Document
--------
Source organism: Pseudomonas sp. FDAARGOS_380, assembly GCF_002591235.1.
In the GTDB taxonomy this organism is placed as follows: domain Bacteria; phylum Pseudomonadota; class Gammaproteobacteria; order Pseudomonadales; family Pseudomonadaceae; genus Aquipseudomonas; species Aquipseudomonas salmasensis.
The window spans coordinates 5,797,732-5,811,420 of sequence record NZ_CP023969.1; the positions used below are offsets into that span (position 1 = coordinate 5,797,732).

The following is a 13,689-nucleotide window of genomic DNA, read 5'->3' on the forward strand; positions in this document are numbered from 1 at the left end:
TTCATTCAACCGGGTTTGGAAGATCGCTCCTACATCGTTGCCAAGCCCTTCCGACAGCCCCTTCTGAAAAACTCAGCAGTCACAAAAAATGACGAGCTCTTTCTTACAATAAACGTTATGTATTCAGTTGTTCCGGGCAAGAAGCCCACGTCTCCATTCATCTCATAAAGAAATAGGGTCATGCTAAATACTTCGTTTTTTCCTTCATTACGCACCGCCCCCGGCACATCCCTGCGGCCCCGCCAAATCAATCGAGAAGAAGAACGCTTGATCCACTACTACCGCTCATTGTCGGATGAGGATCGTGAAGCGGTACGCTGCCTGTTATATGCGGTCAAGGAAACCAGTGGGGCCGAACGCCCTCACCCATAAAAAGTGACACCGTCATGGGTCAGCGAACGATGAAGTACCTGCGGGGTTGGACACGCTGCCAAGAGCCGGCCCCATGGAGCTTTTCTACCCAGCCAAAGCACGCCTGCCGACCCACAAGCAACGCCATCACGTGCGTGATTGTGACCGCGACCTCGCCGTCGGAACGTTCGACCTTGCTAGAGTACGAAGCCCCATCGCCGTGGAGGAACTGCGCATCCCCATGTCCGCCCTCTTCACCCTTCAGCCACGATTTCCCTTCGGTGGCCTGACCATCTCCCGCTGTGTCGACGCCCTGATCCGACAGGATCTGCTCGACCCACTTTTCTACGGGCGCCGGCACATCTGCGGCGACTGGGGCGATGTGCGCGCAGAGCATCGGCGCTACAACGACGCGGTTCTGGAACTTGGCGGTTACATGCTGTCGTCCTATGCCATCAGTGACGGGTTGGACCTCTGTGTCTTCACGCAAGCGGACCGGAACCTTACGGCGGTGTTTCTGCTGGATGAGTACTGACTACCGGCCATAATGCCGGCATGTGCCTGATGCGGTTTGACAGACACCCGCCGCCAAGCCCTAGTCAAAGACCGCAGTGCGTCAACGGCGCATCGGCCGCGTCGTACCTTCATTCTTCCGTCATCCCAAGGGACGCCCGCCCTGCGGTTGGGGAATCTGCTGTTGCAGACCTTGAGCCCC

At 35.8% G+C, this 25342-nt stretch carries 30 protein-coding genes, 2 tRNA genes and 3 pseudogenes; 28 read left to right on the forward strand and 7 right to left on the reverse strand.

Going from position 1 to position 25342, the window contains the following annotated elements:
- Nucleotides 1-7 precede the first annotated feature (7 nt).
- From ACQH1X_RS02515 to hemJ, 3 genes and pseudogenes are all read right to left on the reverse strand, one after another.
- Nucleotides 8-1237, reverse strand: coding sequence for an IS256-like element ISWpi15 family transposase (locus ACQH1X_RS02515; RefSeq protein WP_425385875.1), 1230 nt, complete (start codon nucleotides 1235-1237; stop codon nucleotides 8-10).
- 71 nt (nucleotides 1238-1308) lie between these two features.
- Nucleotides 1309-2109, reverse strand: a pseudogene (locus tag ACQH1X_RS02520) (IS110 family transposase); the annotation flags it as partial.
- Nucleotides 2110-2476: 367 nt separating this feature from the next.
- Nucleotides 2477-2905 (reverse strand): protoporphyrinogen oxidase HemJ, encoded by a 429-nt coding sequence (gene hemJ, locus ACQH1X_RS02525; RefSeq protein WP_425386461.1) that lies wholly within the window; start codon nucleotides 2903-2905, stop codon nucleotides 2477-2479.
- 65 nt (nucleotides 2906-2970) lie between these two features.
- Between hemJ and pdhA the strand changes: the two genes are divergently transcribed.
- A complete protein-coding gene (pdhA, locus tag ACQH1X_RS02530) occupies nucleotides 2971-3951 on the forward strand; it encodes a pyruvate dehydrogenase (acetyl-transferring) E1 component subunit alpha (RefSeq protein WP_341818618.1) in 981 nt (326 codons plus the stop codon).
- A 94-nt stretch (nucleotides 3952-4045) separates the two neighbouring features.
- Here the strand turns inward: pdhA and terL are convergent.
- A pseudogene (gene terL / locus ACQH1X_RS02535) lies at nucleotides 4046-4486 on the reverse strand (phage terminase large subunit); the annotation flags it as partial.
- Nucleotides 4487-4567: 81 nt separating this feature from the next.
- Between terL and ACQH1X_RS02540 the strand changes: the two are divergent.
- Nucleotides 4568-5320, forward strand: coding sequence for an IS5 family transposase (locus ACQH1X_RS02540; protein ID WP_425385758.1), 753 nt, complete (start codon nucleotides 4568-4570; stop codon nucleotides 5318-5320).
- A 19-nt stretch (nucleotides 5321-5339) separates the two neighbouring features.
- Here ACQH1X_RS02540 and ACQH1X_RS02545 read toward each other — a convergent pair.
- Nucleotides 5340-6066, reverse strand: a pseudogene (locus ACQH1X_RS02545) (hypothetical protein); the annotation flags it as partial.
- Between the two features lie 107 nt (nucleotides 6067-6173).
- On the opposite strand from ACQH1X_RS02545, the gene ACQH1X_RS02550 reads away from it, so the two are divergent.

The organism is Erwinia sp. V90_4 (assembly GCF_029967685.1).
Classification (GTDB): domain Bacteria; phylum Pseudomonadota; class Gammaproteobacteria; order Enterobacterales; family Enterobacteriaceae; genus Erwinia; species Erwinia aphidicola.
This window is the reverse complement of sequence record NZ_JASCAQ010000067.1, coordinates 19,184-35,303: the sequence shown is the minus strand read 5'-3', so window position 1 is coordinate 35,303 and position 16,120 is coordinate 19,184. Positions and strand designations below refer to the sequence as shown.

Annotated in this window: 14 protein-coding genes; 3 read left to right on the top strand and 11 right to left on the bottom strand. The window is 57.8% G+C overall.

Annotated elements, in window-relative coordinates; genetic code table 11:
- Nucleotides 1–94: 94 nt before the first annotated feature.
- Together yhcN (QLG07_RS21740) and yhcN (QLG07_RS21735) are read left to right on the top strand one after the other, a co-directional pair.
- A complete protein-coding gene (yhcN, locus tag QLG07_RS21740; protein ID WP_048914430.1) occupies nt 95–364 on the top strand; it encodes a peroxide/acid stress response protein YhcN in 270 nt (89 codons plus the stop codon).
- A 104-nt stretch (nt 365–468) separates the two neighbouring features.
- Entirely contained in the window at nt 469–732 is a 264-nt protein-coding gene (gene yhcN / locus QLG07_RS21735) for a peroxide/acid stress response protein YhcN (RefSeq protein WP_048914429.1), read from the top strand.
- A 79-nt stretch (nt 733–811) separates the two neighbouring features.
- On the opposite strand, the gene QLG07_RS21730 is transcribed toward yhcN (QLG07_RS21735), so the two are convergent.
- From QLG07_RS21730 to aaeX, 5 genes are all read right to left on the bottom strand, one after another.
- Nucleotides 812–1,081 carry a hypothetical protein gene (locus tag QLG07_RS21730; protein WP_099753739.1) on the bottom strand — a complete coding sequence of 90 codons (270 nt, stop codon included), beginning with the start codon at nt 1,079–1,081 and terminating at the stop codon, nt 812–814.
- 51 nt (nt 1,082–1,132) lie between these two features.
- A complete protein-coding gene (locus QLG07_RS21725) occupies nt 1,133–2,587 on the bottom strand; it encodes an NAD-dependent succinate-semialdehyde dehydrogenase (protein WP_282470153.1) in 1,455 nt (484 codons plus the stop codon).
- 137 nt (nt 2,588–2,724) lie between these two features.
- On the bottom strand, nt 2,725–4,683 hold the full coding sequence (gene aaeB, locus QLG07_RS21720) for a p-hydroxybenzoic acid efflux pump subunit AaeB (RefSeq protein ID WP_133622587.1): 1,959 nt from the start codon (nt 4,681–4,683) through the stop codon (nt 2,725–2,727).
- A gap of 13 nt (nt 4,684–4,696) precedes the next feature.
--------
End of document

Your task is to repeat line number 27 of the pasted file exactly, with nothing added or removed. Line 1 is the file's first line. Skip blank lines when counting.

- Between the two features lie 107 nt (nucleotides 6067-6173).